Virtual teams in the global economy
Virtual workforces are increasingly common among organizations, which has led to the growth of telecommuting, and brands are using technology to stretch beyond the confines of their own borders to recruit top-notch talent.
But it’s not just technology that has made telecommuting so lucrative, it’s time and money. Consider the fact that over 70 percent of the world’s purchasing power is located outside of the U.S., making global business ever more important as the American economy struggles. For example, 97.8 percent of all of Nestle’s sales come from outside of the States.
According to Global Workforce Analytics, in 2011, there were 3.1 million workers in America that telecommute, a number which is growing and will continue to grow, up 73 percent from 2005 alone.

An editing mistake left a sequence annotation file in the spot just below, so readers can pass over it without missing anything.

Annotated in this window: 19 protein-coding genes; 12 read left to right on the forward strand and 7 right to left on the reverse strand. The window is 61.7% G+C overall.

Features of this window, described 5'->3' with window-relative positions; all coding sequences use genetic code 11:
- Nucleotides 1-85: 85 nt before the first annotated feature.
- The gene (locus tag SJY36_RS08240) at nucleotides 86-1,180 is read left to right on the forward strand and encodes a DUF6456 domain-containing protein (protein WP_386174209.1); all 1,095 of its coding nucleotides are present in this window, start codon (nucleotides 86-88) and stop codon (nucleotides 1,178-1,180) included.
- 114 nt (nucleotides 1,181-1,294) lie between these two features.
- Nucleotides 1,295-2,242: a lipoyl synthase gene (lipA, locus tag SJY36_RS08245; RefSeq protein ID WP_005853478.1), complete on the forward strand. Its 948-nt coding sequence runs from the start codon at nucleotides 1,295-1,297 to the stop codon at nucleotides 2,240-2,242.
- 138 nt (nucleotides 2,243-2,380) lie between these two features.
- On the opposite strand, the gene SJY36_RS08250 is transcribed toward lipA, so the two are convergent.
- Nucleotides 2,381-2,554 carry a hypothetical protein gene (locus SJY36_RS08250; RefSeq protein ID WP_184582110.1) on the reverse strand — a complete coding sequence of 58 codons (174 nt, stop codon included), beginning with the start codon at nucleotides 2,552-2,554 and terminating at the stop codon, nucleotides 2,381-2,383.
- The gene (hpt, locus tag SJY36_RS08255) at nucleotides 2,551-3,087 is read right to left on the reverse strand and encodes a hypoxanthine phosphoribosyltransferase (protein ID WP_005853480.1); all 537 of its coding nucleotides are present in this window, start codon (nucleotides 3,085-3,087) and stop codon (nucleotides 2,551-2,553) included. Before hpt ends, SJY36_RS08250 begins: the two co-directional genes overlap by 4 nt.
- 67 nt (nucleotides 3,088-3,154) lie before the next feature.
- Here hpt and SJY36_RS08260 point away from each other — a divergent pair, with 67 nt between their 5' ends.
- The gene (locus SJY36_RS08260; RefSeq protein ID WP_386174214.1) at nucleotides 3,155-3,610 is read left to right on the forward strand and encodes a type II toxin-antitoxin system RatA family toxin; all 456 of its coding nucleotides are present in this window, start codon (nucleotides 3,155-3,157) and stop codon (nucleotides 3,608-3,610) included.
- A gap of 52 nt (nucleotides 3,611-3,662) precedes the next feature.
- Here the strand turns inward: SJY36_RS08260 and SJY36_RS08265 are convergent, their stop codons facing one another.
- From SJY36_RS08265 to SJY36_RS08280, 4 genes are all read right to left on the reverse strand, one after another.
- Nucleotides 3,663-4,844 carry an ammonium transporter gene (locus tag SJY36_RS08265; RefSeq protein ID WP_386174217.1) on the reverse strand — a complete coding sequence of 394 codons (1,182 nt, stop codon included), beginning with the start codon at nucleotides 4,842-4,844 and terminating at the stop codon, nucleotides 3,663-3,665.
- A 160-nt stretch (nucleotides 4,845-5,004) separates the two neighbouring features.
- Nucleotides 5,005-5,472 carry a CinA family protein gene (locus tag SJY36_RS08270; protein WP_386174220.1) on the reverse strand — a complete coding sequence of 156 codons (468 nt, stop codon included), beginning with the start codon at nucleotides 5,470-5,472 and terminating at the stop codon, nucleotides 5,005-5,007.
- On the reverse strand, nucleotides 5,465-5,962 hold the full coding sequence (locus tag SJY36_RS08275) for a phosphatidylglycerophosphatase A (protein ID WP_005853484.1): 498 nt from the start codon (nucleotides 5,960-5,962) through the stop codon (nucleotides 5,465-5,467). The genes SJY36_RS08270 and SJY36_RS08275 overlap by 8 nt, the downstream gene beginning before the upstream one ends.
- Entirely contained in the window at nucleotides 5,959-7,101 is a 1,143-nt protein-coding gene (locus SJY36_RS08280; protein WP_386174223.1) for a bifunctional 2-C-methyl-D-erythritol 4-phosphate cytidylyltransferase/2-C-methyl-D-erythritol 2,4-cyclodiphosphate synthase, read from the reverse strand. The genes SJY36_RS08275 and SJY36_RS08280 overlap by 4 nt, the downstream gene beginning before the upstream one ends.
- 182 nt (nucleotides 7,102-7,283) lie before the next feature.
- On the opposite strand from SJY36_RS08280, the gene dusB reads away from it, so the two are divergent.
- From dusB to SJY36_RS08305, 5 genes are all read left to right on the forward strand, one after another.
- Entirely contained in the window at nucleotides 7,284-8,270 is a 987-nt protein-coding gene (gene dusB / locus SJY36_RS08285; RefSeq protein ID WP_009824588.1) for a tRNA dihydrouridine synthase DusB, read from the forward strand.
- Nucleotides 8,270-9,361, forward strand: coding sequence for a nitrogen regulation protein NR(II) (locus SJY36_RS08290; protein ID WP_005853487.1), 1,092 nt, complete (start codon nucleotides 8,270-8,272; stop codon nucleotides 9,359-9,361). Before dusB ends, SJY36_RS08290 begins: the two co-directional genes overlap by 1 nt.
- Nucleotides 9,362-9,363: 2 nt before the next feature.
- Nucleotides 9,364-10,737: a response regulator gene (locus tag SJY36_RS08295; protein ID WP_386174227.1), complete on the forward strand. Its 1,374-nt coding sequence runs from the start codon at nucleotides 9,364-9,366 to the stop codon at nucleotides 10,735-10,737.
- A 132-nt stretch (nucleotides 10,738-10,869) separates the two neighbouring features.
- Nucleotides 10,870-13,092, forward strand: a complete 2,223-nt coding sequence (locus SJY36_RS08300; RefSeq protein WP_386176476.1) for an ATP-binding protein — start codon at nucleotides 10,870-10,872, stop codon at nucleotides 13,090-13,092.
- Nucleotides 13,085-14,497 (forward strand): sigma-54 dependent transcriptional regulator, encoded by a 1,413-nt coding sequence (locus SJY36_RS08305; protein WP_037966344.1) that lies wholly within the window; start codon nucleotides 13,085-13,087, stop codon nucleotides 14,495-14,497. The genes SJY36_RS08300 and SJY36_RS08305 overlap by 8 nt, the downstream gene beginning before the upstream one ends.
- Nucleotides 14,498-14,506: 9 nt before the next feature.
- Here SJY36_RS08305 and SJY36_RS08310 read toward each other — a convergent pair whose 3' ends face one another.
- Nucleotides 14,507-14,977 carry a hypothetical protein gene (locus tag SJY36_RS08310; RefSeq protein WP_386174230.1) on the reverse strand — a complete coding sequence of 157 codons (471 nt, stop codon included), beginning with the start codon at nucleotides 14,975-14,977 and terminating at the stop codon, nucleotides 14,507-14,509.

But telecommuting is more complex than just at-home workers, with a growing number of people working remotely part of the time rather than being a “remote worker,” and more than half of all employees believe their job will be remote by 2017.
The reasons for the popularity of telecommuting goes beyond the rise of technology, it is a popular tool to include talent from around the globe, add new perspectives and talents to a team, and improve diversity of a brand. Virtual teams also serve the function of improved collaboration. Ogilvy, BP, and Nokia all successfully use virtual teams.
The global economy:
Exclusive infographic courtesy of The University of Southern California’s Online Master of Communication Management.